In line with its mission to catalyze unexpected collaborations, and always engaged in “inclusive design” (especially for disabled or “invisible” people), D-lab initiated an unprecented collaboration between multi-talented designer Frank Kolkman, inventor of the DIY surgical robot, from the Royal College of Art in London, biologist professor Masamitsu Yamaguchi at KIT, the Center for Advanced Insect Research and the Charcot Marie Tooth research center in Japan. The result is an installation that allows patients of the obscure Charcot-Marie-Tooth disease to test the effects of drug components at home… by observing the reactions of transgenetic flies.
Presentation of the “Design for flies” project at Kyoto Design Lab:
The only minor inconvenience in terms of accessibility, D-lab is located on the suburban university campus of KIT and strictly reserved for D-lab projects. However, D-lab regularly organizes thematic workshops associated with its research projects that are open to everyone and led by invited experts, in order to provoke more mutidisciplinary and strategic collaborations.
“In our increasingly mutidisciplinary world, who leads?” Cassim continues. “We need a methology for advancing interdisciplinary workshops, we need someone to design the framework. What type of person, what discipline is going to lead? I often choose a product designer to lead the team, because they can see anything as product. My view is that designers are really well equipped to be a mediating voice for people who may have very different perceptions of the same word. For example, if you say ‘design’ to an engineer, or to a UX person, or to a graphic artist, they all have different perceptions of what that thing means. Designers have the great advantage of being able to communicate in a language that is immediate and very understandable to people, irrespective of the discipline from which they come.”
In May, leading up to a D-lab project on wearables and smart textiles, Frank Kolkman led a workshop to introduce people to electronics through the medium of paper. Students in design and engineering from KIT and beyond, as well as professionals from various backgrounds, Japanese and foreigners, came together for three days to learn basic electronics. They started by drawing a circuit directly on paper using the conductive ink of a Circuit Scribe pen. Then they conceived a prototype of a three-dimensional paper object that integrated the circuit, followed by more complex functions using Arduino.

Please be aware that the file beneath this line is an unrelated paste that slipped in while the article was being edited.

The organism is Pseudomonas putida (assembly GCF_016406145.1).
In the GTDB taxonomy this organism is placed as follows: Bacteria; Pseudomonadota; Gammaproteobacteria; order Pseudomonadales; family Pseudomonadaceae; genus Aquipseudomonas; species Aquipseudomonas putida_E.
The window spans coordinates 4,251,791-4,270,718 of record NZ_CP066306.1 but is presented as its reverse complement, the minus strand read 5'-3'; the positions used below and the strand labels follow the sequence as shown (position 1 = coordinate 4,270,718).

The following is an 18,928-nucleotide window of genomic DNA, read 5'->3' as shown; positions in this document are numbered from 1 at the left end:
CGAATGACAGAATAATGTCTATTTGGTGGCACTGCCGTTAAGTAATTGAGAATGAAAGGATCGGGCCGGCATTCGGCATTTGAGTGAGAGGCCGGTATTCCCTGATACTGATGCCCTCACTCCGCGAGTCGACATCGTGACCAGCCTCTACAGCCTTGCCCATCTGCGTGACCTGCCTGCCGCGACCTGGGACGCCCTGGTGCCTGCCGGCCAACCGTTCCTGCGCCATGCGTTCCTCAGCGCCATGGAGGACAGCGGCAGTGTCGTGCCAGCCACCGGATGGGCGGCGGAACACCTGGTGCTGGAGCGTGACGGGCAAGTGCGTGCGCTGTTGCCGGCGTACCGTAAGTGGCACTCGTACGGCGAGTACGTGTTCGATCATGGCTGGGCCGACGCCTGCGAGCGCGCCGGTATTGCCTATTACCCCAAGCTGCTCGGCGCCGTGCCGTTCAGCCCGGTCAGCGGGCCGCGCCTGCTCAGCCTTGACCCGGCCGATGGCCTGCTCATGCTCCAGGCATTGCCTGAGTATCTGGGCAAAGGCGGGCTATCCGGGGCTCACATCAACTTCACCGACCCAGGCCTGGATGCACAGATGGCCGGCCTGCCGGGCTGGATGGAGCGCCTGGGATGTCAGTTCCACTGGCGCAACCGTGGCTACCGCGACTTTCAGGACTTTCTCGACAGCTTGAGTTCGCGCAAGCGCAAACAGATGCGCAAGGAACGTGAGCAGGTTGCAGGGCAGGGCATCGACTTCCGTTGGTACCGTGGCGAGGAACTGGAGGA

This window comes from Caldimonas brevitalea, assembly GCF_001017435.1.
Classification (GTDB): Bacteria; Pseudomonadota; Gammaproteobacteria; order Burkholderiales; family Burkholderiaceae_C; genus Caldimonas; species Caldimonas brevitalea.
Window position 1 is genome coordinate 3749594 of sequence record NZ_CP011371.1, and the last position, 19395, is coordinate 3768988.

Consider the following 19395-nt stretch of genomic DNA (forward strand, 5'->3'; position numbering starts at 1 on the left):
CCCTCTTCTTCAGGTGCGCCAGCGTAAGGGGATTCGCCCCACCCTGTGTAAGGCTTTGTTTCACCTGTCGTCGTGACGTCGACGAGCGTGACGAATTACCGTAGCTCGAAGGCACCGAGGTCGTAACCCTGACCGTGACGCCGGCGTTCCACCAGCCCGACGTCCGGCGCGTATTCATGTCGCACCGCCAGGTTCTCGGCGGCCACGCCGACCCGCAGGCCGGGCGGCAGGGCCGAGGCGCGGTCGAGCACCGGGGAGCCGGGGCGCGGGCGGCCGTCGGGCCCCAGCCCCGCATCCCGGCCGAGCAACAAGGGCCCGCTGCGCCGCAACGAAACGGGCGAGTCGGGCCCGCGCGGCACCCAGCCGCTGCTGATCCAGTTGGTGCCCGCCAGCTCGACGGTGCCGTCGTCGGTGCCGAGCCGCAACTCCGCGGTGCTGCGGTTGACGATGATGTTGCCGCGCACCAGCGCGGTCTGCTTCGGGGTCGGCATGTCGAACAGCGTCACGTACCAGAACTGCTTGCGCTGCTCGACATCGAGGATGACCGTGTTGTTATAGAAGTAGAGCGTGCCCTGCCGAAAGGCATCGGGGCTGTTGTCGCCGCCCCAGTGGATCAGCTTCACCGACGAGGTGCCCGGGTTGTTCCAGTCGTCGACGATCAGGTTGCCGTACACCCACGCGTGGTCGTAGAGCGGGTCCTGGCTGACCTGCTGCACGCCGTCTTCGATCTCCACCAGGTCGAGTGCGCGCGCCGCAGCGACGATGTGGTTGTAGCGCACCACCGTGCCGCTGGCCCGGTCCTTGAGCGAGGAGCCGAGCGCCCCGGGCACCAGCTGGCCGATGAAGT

Every one of D-lab’s projects, workshops and activities is documented in video, as an immediate and contemporary medium to explain their methodology to an audience beyond academia.
In parallel, D-lab maintains a permanent gallery within the 3331 Arts Chiyoda center in Tokyo, exhibiting their latest projects in yet another context. Currently on view in the capital, the installation Bits of Kyoto Gardens, based on a workshop realized in collaboration with the department of architecture at ETH Zürich, presents the visual and sonic results of an architectural study of the physical spaces of selected gardens and ancient buildings in Kyoto, recorded and 3D scanned, then reconstituted into immersive films that are literally steps away from virtual reality.
Presentation of the project “Measuring the landscape and sound of a Japanese garden” at Kyoto Design Lab:
“Now gradually, because of the maker movement, there’s been a huge reignition of interest in the linkage of making to thinking—and making to concept,” Cassim observes. “In particular, 3D printing has given designers confidence again. Before, if you couldn’t make a model, how did the hell did you show what you wanted to do? This stopped a lot of designers from imagining beyond a certain point. Whereas now, digital visualization and 3D printing have opened up these avenues to iterative prototyping. The heart of any good design is that you’ve got to go through cycles of prototyping, however good the concept. Certainly 3D printing has been responsible, and the whole maker movement engine has made it much easier to imagine and make at the same time.”